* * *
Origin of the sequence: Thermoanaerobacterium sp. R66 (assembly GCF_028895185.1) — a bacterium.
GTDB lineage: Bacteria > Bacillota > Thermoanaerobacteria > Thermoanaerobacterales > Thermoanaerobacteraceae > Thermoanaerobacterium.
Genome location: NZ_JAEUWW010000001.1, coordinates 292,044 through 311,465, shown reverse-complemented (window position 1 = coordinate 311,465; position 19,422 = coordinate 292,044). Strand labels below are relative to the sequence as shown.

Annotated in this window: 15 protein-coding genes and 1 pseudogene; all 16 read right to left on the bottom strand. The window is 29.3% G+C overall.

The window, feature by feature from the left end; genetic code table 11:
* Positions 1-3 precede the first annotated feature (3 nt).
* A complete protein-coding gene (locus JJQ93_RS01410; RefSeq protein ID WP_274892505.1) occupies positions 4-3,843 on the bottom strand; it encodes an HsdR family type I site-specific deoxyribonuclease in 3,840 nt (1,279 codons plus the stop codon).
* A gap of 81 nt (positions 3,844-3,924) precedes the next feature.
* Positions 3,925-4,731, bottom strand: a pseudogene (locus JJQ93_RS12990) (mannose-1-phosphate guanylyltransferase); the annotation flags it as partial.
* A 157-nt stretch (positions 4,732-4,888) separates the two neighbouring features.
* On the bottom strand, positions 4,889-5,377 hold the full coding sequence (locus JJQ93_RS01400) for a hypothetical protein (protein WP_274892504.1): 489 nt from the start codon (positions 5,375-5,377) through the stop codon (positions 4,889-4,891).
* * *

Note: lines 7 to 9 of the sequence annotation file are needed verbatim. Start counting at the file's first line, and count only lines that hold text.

* A complete protein-coding gene (locus JJQ93_RS01410; RefSeq protein ID WP_274892505.1) occupies positions 4-3,843 on the bottom strand; it encodes an HsdR family type I site-specific deoxyribonuclease in 3,840 nt (1,279 codons plus the stop codon).
* A gap of 81 nt (positions 3,844-3,924) precedes the next feature.
* Positions 3,925-4,731, bottom strand: a pseudogene (locus JJQ93_RS12990) (mannose-1-phosphate guanylyltransferase); the annotation flags it as partial.